There appears to have been an issue over the security of Jagan which led him to threaten that he would go on fast.

Yes that issue has been resolved. They got him before the court in an ordinary vehicle despite him being a Member of Parliament. However now the court has ordered that he be brought before the court in a bullet proof vehicle.

Are you saying that there could be a threat to his life and is there any specific information regarding that?

There is a possibility that his life may be under threat. Chances cannot be taken. We do not have any specific information regarding this, but it is always a possibility and hence his security is of utmost importance.

In case the YSR Congress emerges victorious in the by-elections then what is the next course of action?

The next course of action will be decided after the elections. The party will continue to work for the people and there will be major preparation for the assembly elections. The battle ahead is hard, but we will continue to work hard.

Has the arrest of Jagan Mohan Reddy scared away the possible detractor from both the Congress and the TDP from coming into your fold?

I would not like to comment on this. Our party’s strength and position has not changed. We do expect more MLAs from both the Congress and the TDP coming into our party. However all that will be only after the elections.

400 sacks of shredded money found at Bellary

Photo courtesy: topnews.in

The republic of Bellary as it is called has no value for money and rightly so. A year back Rs 4 crore worth of currency was found burnt in this mining district of Karnataka and today 400 gunny sacks of shredded notes has been found in a ply wood factory in Bellary.

This morning a raid was conducted at a ply wood factory at Bellary and 400 gunny sacks were seized. On opening the same, the police found that the sacks contained notes that had been shredded.

On questioning the owners at the ply wood factory, it was stated that these sacks had come down from Indore. A team has already been sent to Indore to verify the details while the Reserve Bank of India too has been intimated regarding this issue.

The police say that it does not appear as though the notes are fake. It appears to have been shredded intentionally so as to avoid a possible seizure.

Bellary ever since the breaking out of the mining scam has been in the news. The CBI is hot on the trail of the illegal mining case.
Many big fish have been arrested in the case and the motives and modus operandi have come out wide in the open. However the CBI has now been probing the money trail from Bellary which they believe has spread across the country and also internationally. Many were expecting seizures of money in large chunks and this could have been one of the reasons why the notes were shredded so as to avoid any sort of money trail, sources point out. It may have been given off to the ply wood factory which would have used it as mere paper, sources also point out.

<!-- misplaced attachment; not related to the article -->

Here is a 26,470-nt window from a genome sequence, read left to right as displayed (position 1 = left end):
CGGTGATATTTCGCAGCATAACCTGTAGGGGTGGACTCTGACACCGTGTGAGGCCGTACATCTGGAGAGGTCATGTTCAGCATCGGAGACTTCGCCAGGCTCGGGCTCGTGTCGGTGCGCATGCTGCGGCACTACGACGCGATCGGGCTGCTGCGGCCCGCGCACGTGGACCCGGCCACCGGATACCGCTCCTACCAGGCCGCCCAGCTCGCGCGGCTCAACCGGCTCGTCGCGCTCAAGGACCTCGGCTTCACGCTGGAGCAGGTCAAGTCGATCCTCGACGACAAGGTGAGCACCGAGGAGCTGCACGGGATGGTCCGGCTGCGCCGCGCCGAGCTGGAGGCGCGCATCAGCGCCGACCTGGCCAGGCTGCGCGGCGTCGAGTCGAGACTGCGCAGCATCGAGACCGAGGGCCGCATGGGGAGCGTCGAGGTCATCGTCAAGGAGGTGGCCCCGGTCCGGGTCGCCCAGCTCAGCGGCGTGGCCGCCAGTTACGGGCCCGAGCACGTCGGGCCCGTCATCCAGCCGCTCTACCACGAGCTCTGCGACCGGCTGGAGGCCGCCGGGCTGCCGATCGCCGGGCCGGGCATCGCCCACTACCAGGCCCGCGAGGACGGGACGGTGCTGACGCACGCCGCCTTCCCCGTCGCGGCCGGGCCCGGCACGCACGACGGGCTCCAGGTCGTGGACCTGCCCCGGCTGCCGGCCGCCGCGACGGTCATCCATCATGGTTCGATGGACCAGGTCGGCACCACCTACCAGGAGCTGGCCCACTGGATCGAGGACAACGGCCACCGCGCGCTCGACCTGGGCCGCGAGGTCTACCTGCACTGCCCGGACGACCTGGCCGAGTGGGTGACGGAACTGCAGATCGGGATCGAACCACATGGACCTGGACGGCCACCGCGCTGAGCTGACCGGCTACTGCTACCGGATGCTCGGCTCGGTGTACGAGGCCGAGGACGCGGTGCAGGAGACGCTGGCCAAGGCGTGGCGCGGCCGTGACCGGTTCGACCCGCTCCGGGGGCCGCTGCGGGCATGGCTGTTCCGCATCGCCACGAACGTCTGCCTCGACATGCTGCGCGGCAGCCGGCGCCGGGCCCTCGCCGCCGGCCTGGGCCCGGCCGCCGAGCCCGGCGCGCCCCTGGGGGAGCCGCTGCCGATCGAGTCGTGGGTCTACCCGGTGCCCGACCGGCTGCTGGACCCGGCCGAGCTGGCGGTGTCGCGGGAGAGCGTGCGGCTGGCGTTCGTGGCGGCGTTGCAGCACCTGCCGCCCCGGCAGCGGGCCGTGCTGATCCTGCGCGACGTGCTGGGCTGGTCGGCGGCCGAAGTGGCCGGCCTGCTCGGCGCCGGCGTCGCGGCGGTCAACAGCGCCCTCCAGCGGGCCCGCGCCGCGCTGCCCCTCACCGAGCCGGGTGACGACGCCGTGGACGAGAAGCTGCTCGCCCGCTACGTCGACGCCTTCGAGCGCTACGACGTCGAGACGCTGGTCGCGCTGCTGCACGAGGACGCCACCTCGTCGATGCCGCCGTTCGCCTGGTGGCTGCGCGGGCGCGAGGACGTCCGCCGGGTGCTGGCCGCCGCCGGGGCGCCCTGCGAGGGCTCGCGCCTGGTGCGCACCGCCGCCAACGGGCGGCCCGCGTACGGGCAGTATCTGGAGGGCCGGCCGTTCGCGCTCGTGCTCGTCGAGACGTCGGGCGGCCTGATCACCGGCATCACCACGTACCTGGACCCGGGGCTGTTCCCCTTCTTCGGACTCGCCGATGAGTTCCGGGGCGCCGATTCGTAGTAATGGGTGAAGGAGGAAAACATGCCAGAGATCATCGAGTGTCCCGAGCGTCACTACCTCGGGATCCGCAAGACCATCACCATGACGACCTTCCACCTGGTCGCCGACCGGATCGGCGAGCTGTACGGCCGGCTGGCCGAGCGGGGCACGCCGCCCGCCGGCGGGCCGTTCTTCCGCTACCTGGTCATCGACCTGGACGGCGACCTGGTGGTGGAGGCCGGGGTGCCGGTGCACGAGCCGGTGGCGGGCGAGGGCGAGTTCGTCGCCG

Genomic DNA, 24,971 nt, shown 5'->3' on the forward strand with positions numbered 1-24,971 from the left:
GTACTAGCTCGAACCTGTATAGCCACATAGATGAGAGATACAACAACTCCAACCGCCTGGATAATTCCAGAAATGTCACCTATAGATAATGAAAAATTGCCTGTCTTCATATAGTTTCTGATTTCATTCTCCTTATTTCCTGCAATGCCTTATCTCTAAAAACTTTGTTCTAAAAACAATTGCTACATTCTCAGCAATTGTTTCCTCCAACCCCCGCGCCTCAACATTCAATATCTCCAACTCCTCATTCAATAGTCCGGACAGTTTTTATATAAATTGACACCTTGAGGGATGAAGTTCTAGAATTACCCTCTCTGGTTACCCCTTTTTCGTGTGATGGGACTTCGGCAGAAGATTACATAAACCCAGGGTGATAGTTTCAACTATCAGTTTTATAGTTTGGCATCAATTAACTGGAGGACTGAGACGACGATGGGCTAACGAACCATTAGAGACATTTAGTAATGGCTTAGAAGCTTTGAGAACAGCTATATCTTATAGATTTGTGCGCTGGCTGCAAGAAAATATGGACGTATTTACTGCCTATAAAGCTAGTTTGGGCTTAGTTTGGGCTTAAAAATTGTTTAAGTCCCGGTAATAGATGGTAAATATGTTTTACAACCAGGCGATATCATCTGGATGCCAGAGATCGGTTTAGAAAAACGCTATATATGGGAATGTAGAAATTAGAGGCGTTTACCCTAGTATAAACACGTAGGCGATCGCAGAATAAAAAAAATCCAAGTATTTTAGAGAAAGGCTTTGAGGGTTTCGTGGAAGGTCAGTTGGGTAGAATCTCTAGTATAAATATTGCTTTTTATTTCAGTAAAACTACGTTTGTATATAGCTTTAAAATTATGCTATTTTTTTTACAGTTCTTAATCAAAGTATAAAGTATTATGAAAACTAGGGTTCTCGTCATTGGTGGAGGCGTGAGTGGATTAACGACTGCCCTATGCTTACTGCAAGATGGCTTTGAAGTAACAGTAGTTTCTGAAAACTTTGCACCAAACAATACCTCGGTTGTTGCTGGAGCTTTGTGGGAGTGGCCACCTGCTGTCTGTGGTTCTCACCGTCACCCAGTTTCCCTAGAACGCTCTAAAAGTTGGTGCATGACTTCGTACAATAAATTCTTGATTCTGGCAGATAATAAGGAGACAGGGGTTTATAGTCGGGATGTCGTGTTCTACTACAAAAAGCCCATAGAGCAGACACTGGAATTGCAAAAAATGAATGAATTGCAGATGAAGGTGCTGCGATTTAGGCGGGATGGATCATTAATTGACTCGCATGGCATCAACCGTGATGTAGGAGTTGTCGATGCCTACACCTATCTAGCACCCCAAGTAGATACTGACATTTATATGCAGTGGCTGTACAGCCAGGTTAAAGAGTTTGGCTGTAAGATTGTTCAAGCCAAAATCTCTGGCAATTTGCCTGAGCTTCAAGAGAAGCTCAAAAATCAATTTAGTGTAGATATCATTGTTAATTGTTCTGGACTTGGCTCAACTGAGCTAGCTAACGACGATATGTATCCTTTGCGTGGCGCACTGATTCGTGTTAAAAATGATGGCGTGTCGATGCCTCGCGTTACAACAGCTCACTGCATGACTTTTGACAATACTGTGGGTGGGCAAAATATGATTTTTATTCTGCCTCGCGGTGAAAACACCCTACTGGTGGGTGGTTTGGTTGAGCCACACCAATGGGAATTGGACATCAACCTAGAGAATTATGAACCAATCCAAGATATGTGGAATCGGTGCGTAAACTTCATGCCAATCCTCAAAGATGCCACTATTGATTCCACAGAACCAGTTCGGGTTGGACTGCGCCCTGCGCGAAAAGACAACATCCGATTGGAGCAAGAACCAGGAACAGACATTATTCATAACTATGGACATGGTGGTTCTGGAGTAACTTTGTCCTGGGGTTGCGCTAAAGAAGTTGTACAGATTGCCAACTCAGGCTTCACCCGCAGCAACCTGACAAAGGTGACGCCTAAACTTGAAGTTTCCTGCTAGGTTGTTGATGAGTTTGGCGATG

An incident of this nature is not new to the obscenely rich miners in Bellary. In the year 2011, a similar incident had occurred when the Lokayukta was hot on the trail of the mining community.

The police at that time said that some goons from the mining community had burnt currency in the denomination of Rs 100 and Rs 500 amounting to Rs 4 crore. In another incident which occurred at around the same time, some persons had gathered money in bags and had dumped it into a canal.

For any investigation, it is important that a seizure in terms of money is made and this normally acts as a major evidence in court. Moreover the accused persons also find it hard to explain this kind of money and hence end up getting convicted. Hence it is felt that such money which is at a place where investigations are on are better destroyed so as to avoid any problems.

HC sets aside J. Shantha’s election

In a major setback to the Bellary faction of the BJP, the Karnataka High court on Monday set aside the election of J Shantha, who is the sister of Sriramulu. Justice Billappa observed that there was irregularity in the counting process and set aside the election.
The court also stated that the re counting be held in four weeks time.
Shantha was elected from the Bellary Parliamentary constituency on a BJP ticket. The election petition against her alleged malpractise in the counting process.
Shantha is the sister of Sriramulu the former BJP MLA. Sriramulu had broken away from the BJP and won as an independent candidate. He is part of the Bellary’s Reddy brother group.